The Commuter: A tepid end portion puts paid to a fairly intriguing thriller

You think Liam Neeson, you think Taken. Well, at least I do. The Commuter is what you would get if for some strange reason, you brought together Taken’s protagonist into a world — a train, in this case — rather reminiscent of Murder on the Orient Express. Michael Maccauley (Liam Neeson) is an ex-cop — no surprises there — amd he has a set of very specific skills again, but this time, they are more people-oriented. His family is very much in danger again (you don’t want to be his family in his films), but this time, the difference is, he has to think his way into saving his family. There’s no punching enemies here. The fascinating aspect of The Commuter, in fact, is how for the longest time, he has no idea who his actual enemies are, or if they are even his enemies.

Michael gets chosen for a mission because he’s an ex-cop in dire need of money, and more importantly, because he’s got an eye for people. “You’ve always been good at it,” says a friend at the beginning. Michael knows when someone’s approaching from behind him. He notices when a random guy on a train is playing with the lines of consent with his girlfriend. He’s not one to kill time in a train by peering out of the window. He finds it more engaging — and useful — to look at the all the variety of life on offer inside the train. And for the life-or-death mission he gets chosen for, it is this trait that comes in handy.

The Commuter
Director: Jaume Collet-Serra
Cast: Liam Neeson, Vera Farmiga, Patrick Wilson

It’s a Liam Neeson film, and so there’s a fair bit of fighting too. But the best fighting in this film is when he’s up against his instinct to accept the job he gets from a stranger. One scene illustrates this conflict beautifully. Tempted, he walks into the restroom and opens a hidden package. Upon seeing the money, he lets out a smile of joy, but quickly, it turns to a frown, when he realises what he’s just done. There’s another variety of fighting too — where Michael takes on circumstances. One breathtaking sequence has him stuck under a train as it gets moving. He doesn’t just have to escape being crushed to death. He has to get out, and then get back into the train again. It’s the sort of thrilling action you remember these films for.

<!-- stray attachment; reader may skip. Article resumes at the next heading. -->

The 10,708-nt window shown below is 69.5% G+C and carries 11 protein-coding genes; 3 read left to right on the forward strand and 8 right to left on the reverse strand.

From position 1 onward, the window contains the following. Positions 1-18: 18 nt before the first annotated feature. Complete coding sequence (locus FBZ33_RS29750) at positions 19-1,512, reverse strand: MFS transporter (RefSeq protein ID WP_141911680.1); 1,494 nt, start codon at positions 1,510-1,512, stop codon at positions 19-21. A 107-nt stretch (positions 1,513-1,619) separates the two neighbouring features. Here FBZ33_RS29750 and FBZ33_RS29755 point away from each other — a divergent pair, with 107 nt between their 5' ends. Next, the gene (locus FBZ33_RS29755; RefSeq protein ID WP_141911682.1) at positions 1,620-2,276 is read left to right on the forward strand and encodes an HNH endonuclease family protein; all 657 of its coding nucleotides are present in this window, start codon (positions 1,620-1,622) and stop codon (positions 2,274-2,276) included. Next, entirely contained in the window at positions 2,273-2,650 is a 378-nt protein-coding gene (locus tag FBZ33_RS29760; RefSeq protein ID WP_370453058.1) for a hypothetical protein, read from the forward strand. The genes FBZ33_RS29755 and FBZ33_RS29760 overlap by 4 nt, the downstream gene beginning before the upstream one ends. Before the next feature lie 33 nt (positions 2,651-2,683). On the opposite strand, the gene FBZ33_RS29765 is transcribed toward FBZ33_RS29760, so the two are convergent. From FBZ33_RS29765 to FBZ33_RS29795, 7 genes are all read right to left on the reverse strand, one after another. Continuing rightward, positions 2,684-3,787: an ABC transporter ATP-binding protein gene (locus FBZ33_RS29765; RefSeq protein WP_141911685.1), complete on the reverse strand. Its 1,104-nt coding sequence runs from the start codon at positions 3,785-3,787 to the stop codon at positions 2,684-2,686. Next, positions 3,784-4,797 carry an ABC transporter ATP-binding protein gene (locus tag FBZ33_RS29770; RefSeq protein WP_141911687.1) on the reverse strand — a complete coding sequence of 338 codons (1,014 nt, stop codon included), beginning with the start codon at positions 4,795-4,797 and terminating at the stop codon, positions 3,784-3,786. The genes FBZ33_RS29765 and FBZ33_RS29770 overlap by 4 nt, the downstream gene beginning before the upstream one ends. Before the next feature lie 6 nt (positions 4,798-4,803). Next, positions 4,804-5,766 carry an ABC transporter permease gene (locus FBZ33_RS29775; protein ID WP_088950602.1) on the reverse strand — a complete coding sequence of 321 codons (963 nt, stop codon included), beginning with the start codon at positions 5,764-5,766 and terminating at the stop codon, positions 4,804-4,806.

It’s not all serious; there’s a fair amount of humour on offer too, mostly of the dark variety. Michael, who’s just off a phone call that informs him of the gravity of the danger he’s in, peers out of the train to see a distant hoarding that reads, “You could be home right now.” It’s one of several attempts in the film to come up with unexpected humour. I also liked how the fringe characters leave their mark. The ruthless stockbroker, the quiet girlfriend, the muscular poker player… The casting of actors like Vera Farmiga, Jonathan Banks, and Sam Neill also turns out to be an effective smokescreeen.

The lengthy end portion, and how unconvincingly seriously The Commuter ends up taking itself stop it from being more than a popcorn flick. Details about some evil organisation, corrupt policemen, a murdered man… hardly stick. In fact, at one point, you wonder if it was a clever plan to choose Michael for this job. The Commuter isn’t the film you ask such questions of though. You are simply meant to observe, as Michael does for the vast majority of the film.

This review was written for Cinema Express, the cinema division of The New Indian Express. All copyrights belong to the organisation. Do link to its page if you’d like to share it.

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